When most people think of a pumpkin, they think of something that is orange, round, and could be carved into a jack-o’-lantern for Halloween. But my favorite ‘pumpkin’ isn’t really like that at all, even though it makes great pies, soups and muffins. It’s listed in most seed catalogs as Pennsylvania Dutch Crookneck Squash. But in the central Pennsylvania region in the U.S. where it’s popular, folks just call it a ‘neck pumpkin’. And that’s what I usually call it too.
To me, neck pumpkins resemble a butternut squash on steroids. The smooth tan skin and orange flesh certainly resemble the butternut, but neck pumpkins have an elongated meaty neck that can be either straight or curved, depending on growing conditions. These pumpkins can get up to 20 pounds in size, though mine tend to weigh in around 4 to 6 pounds. Which is still a lot of squash, anyway you look at it! Like its cousin the butternut, it’s also a great keeper.
The vines are quite long and vigorous, and need a fair amount of room to ramble about. Mine are quite happy climbing up the fencing around my garden. This Cucurbita moschata variety is resistant to squash vine borers too, which makes it great for areas where the dreaded SVB is a problem. In my garden it has not had any issues with bacterial wilt either. Since both wilt and SVB are problems here, this variety has proven to be a dependable performer for me for the four years I have been growing it.
To prepare the squash for pie, it can be steamed, baked or boiled. I’ve tried all three methods, and I prefer cutting the squash into pieces, cleaning out the seeds, then baking in the oven. When it’s soft, remove from the oven and let cool before scooping the flesh away from the skin. The flesh can be pureed with a food processor, but I usually do it by hand using a potato masher. The puree can then be frozen for later use (canning is not recommended).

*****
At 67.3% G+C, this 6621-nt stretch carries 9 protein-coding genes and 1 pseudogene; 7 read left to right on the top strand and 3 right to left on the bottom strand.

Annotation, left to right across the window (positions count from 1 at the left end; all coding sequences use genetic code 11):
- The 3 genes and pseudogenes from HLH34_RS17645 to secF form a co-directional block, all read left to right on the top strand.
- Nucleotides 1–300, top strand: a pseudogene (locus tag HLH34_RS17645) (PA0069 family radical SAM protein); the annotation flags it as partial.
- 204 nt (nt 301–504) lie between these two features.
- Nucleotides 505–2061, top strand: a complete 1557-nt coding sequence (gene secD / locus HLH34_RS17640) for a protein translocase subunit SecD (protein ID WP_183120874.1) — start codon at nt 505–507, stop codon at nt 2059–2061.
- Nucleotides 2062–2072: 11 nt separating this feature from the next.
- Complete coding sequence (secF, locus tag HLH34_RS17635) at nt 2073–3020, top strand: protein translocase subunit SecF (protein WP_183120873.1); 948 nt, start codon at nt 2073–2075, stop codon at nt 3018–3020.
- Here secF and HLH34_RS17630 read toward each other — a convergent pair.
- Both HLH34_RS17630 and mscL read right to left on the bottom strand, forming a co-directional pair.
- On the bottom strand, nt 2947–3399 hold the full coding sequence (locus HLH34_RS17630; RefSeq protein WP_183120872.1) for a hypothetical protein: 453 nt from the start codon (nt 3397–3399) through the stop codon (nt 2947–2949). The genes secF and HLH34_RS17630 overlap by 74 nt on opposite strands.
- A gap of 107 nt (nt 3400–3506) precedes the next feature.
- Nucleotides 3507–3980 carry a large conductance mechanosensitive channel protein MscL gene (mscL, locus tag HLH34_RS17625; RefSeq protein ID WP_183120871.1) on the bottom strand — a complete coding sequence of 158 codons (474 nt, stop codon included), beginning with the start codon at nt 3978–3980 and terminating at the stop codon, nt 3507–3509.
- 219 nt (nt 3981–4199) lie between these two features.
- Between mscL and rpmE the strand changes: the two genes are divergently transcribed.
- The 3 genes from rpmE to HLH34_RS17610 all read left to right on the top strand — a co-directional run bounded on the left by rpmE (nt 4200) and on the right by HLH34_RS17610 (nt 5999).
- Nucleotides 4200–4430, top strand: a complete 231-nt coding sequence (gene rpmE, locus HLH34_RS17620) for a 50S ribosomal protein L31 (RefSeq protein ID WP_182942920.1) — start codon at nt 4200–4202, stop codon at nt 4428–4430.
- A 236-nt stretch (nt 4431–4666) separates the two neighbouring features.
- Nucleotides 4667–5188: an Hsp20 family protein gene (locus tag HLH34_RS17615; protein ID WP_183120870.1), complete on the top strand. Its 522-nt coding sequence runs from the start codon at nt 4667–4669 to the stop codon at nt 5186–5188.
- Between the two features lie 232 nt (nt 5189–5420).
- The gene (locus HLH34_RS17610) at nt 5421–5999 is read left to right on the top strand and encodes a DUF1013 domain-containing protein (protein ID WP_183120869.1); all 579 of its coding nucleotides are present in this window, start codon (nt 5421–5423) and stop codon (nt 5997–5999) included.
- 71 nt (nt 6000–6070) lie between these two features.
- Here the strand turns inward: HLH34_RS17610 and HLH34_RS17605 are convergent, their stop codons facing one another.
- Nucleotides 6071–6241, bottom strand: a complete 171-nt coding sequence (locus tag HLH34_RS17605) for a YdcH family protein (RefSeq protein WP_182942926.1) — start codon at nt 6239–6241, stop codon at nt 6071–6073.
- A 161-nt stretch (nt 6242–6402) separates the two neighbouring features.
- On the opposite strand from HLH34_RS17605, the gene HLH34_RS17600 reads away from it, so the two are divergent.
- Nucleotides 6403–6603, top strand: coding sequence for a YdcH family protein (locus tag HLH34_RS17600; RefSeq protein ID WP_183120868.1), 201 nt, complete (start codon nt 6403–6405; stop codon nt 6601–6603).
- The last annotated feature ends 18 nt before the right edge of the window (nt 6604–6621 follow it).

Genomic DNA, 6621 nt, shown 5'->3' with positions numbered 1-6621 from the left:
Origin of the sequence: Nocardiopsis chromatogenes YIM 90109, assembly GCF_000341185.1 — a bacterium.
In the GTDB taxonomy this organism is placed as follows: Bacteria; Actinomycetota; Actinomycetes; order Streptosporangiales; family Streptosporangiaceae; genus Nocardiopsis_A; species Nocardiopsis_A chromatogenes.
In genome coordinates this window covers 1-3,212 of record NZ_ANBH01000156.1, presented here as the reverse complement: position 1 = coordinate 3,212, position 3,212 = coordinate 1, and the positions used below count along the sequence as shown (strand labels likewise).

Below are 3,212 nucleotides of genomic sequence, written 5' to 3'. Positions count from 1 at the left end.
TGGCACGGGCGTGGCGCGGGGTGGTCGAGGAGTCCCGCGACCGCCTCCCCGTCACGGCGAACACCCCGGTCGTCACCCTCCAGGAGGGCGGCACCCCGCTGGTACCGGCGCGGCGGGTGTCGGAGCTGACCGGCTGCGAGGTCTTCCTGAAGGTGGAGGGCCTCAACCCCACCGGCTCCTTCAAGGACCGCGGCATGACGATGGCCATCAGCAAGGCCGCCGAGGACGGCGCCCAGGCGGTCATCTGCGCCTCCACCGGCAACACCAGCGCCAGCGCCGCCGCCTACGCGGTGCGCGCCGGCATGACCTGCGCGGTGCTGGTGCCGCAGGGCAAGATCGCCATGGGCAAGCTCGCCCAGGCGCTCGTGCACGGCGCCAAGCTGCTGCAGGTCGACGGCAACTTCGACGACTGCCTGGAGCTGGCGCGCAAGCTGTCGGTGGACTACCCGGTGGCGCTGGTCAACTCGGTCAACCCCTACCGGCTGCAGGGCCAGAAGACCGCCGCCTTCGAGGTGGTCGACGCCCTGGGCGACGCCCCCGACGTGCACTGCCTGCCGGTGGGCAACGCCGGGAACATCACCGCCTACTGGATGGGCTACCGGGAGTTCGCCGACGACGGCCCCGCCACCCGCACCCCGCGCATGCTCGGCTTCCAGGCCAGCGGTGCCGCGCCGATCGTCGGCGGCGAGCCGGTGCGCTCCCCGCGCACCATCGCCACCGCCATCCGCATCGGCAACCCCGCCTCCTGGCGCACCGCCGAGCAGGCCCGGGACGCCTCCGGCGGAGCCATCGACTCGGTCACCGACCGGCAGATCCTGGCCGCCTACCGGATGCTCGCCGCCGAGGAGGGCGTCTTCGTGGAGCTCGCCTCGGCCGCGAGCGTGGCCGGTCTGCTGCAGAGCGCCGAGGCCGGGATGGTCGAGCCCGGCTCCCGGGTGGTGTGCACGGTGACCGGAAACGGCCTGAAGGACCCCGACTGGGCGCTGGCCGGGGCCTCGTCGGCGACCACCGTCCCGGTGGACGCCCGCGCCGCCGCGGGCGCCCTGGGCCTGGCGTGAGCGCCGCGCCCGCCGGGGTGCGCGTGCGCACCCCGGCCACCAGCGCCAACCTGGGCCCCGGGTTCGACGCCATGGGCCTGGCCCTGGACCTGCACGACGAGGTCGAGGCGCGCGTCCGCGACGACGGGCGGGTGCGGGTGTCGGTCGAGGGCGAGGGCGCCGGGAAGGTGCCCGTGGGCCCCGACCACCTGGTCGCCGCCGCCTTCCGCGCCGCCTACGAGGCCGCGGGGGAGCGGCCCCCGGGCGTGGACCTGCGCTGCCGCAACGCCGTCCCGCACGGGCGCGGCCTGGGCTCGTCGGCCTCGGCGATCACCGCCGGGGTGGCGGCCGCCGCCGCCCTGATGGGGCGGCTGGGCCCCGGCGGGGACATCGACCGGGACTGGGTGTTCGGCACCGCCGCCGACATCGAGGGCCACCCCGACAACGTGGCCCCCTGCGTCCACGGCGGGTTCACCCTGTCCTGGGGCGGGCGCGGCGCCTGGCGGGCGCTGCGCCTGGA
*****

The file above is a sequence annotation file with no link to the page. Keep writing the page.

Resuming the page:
The thawed puree can be used in any recipe that calls for pumpkin or mashed butternut squash, like pies, breads and muffins, soups, and even filling for ravioli. It makes a wonderful pie, with a sweet flavor and smooth texture. My wife makes a great pumpkin pie using an old family recipe. Her version has an almost custard like consistency, and is a real treat for me whenever she makes it.
This heirloom squash makes for an easy to grow, versatile and tasty addition to the garden, and it will be growing here again this year for sure. I hope you’ve enjoyed this Saturday Spotlight, and I’ll be back soon with another variety. Until then, Happy Growing from Happy Acres!
UPDATE: Sand Pilarski has a great recipe for pumpkin pie on The Piker Press, along with the backstory of how his family grew the ‘eating pumpkins’ as they called them and turned them into pie: Legendary Pumpkin Pie.
To see my other Saturday Spotlights, visit the Variety Spotlights page.